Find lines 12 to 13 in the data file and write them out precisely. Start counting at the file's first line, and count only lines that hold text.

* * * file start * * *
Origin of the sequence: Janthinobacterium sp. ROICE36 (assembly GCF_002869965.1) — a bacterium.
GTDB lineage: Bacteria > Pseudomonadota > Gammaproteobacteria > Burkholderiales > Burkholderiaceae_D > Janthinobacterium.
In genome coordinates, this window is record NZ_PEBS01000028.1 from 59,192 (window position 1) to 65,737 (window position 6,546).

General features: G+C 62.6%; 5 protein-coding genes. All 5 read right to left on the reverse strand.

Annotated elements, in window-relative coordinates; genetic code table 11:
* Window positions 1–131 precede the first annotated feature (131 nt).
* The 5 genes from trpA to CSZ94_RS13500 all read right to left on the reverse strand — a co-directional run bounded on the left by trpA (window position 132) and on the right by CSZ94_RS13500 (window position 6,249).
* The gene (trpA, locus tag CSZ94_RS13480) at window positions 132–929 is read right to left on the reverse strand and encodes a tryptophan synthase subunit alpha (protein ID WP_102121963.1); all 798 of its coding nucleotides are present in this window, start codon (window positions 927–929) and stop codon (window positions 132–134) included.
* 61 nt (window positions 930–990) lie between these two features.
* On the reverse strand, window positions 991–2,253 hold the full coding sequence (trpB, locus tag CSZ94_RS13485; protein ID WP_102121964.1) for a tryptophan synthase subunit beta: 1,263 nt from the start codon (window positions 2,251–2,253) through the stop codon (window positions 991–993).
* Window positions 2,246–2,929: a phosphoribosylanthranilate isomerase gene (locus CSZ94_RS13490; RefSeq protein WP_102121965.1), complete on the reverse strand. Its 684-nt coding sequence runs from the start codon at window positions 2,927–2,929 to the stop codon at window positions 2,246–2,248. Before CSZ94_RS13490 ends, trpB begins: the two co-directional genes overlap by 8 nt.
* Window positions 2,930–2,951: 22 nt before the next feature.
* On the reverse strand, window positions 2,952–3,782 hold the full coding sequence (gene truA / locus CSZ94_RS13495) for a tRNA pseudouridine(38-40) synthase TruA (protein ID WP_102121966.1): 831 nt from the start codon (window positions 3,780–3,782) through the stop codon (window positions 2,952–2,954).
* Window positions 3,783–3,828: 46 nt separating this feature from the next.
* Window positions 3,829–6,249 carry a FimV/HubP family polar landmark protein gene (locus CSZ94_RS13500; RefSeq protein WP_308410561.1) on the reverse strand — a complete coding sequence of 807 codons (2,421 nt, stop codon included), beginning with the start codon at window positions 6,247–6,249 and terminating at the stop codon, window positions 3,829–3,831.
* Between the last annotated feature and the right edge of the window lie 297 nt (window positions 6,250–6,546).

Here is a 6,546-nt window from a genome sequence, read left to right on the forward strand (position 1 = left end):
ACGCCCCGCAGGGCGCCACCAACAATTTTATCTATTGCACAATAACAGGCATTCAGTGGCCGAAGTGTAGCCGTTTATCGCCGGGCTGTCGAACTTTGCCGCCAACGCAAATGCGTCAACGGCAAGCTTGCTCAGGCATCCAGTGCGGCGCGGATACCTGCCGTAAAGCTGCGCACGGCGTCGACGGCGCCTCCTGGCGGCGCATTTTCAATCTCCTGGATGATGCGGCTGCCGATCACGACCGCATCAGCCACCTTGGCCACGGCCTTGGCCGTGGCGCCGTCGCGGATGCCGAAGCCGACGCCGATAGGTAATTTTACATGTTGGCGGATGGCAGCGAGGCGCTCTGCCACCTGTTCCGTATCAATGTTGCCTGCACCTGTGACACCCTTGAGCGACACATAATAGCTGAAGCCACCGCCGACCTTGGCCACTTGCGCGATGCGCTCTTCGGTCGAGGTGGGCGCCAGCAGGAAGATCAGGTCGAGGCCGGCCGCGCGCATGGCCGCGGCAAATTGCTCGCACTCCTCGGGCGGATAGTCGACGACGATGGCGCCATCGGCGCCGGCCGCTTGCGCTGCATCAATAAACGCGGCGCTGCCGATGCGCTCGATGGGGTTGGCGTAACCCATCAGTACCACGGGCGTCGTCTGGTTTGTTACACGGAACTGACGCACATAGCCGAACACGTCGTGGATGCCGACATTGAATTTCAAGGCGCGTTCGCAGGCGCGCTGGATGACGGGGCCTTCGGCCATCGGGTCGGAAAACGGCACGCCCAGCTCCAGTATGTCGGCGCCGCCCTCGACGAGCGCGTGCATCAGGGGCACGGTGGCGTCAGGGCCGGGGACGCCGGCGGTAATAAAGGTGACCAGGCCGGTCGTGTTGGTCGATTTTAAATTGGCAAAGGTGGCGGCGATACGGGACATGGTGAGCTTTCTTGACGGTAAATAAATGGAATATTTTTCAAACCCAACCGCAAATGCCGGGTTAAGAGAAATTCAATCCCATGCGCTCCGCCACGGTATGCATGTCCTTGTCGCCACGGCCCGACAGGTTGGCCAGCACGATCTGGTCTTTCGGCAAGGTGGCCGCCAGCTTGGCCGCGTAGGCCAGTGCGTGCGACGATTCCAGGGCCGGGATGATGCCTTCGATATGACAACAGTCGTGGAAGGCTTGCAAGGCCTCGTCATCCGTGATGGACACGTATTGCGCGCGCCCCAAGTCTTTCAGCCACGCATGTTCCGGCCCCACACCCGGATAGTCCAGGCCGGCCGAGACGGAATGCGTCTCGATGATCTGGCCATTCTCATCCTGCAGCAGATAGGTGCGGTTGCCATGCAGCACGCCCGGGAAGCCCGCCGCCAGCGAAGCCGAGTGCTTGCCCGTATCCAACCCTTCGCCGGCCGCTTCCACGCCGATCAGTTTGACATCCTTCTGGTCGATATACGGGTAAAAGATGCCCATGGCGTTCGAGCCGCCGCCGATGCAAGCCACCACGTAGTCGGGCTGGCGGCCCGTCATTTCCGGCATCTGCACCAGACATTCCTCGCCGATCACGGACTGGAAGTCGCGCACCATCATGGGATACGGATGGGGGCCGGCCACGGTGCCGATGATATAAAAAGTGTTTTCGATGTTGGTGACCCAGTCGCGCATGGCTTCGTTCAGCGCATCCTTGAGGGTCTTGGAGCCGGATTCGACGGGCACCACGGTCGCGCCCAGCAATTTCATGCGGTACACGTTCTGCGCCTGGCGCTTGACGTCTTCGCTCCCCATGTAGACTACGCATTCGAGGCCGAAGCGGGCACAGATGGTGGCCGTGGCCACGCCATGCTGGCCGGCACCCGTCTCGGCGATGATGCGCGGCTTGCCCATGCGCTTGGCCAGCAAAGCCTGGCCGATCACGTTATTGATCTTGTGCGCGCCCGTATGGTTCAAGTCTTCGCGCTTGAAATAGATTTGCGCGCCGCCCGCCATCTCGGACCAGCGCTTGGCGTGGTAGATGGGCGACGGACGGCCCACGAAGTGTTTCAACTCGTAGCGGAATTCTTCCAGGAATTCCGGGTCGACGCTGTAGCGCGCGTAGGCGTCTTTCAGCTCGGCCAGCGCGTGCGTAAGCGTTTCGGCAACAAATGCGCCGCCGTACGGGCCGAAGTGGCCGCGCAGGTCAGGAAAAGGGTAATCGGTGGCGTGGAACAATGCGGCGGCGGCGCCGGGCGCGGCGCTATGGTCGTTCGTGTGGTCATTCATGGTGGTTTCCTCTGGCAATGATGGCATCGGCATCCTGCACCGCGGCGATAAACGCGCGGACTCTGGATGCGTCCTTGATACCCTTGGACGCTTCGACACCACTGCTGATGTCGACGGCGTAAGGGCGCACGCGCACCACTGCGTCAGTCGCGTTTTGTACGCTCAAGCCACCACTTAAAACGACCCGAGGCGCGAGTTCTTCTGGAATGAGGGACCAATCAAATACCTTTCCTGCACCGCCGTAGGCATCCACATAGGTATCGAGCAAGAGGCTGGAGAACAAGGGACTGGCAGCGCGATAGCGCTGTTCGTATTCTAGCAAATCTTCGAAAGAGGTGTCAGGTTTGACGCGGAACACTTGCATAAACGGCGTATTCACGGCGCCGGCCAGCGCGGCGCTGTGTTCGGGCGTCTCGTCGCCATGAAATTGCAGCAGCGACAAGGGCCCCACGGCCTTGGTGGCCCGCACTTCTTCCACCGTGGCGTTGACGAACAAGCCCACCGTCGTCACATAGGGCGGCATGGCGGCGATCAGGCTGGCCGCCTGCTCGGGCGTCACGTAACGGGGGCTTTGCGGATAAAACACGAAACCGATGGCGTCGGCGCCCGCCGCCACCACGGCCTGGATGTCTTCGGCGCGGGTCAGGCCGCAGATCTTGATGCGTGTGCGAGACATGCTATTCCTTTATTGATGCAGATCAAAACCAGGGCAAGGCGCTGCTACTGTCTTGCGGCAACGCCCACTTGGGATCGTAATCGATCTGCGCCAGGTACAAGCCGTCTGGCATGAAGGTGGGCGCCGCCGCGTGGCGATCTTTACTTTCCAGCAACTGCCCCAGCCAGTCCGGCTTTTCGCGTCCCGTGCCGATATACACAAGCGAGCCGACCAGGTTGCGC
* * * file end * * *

* Window positions 2,930–2,951: 22 nt before the next feature.
* On the reverse strand, window positions 2,952–3,782 hold the full coding sequence (gene truA / locus CSZ94_RS13495) for a tRNA pseudouridine(38-40) synthase TruA (protein ID WP_102121966.1): 831 nt from the start codon (window positions 3,780–3,782) through the stop codon (window positions 2,952–2,954).